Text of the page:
The beauty of solid wooden shutters…Timeless elegance

In the days when glass was expensive and difficult to get, a cheaper alternative had to be sought .

Whilst there is little evidence who designed the first shutters it would appear that cavemen were aware of a need to block out the light and keep in the warmth and historians have discovered caves where large boulders have been used to ensure warmth and security from wild animals.

Traditional window shutters started to appear in Tudor times some 500 years ago. As wood was plentiful crude shapes where formed and attached to windows and were regarded as a luxury.

By the 1700s glass was becoming much more available but the wooden shutters remained a more popular choice as they provided privacy and warmth, keeping out the elements and acting as a natural insulation from noise.

Wooden shutters were installed on the inside of the windows for ease of use as house walls were incredibly thick which made reaching for external shutters very difficult when opening.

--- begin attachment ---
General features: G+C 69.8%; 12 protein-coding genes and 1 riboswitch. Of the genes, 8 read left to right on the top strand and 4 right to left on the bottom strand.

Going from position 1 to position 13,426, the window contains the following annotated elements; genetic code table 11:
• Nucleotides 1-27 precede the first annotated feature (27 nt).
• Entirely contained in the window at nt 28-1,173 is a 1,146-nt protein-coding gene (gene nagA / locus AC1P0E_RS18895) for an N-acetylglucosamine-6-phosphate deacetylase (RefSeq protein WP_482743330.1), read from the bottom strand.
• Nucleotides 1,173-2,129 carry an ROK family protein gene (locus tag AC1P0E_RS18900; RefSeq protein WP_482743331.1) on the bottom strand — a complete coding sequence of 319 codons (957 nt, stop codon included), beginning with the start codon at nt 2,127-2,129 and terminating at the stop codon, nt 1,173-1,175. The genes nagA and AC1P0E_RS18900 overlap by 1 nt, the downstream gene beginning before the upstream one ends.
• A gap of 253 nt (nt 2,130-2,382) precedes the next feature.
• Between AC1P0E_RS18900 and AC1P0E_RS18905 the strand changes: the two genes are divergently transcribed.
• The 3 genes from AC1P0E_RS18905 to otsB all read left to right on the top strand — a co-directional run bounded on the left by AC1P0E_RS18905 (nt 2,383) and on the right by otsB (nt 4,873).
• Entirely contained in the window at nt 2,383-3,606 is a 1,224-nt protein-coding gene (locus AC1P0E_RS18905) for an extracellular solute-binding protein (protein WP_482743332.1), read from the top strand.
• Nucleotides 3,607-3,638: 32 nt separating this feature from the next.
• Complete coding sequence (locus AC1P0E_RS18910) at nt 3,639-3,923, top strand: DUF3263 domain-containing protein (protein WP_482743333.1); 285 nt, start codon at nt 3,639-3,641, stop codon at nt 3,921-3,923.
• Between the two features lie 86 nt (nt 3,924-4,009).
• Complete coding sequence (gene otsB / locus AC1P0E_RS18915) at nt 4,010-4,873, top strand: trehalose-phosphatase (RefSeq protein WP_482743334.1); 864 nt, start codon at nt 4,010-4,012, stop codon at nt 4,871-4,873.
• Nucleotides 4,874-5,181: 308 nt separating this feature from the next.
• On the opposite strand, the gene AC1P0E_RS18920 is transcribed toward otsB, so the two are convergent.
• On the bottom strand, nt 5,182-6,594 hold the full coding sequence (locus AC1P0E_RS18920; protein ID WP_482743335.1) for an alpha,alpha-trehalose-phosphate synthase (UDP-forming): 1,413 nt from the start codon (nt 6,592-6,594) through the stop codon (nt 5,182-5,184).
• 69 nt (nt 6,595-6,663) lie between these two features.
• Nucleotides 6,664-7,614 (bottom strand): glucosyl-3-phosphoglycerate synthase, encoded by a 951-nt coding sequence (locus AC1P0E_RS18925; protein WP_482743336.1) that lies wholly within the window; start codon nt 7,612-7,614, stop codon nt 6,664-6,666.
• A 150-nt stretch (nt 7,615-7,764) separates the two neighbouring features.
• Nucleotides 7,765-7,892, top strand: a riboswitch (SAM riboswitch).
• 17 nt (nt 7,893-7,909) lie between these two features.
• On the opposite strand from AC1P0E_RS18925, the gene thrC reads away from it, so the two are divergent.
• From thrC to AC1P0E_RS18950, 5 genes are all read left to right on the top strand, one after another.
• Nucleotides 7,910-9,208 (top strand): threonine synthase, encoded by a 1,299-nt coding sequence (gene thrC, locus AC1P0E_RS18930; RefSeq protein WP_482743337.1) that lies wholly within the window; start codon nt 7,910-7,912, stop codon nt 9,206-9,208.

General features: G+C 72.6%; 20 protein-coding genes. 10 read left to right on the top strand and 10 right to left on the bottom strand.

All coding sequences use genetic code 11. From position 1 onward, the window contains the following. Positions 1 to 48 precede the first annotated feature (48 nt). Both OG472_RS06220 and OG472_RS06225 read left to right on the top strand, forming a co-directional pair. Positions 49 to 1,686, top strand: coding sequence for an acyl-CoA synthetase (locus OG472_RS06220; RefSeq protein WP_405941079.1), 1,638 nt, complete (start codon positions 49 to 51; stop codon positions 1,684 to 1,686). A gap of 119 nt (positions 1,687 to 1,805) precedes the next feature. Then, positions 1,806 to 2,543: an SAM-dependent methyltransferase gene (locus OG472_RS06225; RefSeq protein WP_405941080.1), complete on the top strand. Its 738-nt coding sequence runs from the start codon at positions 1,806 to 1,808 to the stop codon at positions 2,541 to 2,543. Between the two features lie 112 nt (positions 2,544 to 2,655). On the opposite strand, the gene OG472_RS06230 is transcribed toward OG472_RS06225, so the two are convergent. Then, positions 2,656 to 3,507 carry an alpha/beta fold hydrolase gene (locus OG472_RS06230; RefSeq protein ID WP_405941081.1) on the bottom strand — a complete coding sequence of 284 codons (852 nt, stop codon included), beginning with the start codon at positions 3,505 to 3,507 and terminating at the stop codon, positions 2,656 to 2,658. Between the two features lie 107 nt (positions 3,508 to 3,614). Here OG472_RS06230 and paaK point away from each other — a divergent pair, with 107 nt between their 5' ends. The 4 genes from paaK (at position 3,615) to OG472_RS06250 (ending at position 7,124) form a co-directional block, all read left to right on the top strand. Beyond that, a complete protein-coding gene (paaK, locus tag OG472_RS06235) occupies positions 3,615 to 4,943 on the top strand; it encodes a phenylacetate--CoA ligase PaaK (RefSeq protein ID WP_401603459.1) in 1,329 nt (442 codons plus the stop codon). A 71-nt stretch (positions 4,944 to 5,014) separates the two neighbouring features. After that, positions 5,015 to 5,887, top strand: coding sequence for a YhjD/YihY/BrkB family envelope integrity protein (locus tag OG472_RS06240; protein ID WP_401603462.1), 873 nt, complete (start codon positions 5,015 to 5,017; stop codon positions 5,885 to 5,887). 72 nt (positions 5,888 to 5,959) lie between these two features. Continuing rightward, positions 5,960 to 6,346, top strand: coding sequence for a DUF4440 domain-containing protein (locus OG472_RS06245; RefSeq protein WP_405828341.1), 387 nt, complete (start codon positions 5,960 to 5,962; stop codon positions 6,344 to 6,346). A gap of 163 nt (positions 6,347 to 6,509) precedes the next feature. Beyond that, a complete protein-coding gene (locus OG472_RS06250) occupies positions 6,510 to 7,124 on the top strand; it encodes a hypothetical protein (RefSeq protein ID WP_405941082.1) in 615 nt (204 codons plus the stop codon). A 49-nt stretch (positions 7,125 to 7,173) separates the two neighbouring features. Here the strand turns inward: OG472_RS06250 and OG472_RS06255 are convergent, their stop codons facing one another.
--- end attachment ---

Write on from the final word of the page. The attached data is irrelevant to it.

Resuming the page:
Even though it is centuries old technology we are still benefiting from traditional window shutters today. The styling and advancement in production methods and quality has advanced  immeasurably, but the concept of light control, insulation, privacy, security and natural noise insulation still remain today.

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Solid wooden shutters remain a stunning design statement and can help transform a period property back to its former glory or help create a look of timeless elegance in a more modern home.

With solid wooden panels you open or close the whole panel allowing light in during the day but shutting at night for privacy and to keep out any outside light that might stop you from sleeping, making them ideal for bedrooms.

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Our solid wooden shutters can be designed “Tier on Tier” making it possible to have bottom panels closed and top ones open, or visa versa, giving a more flexible use for privacy and light as needed.

Solid wooden shutters offer visual simplicity, a classic look and a practical solution to a centuries old problem.

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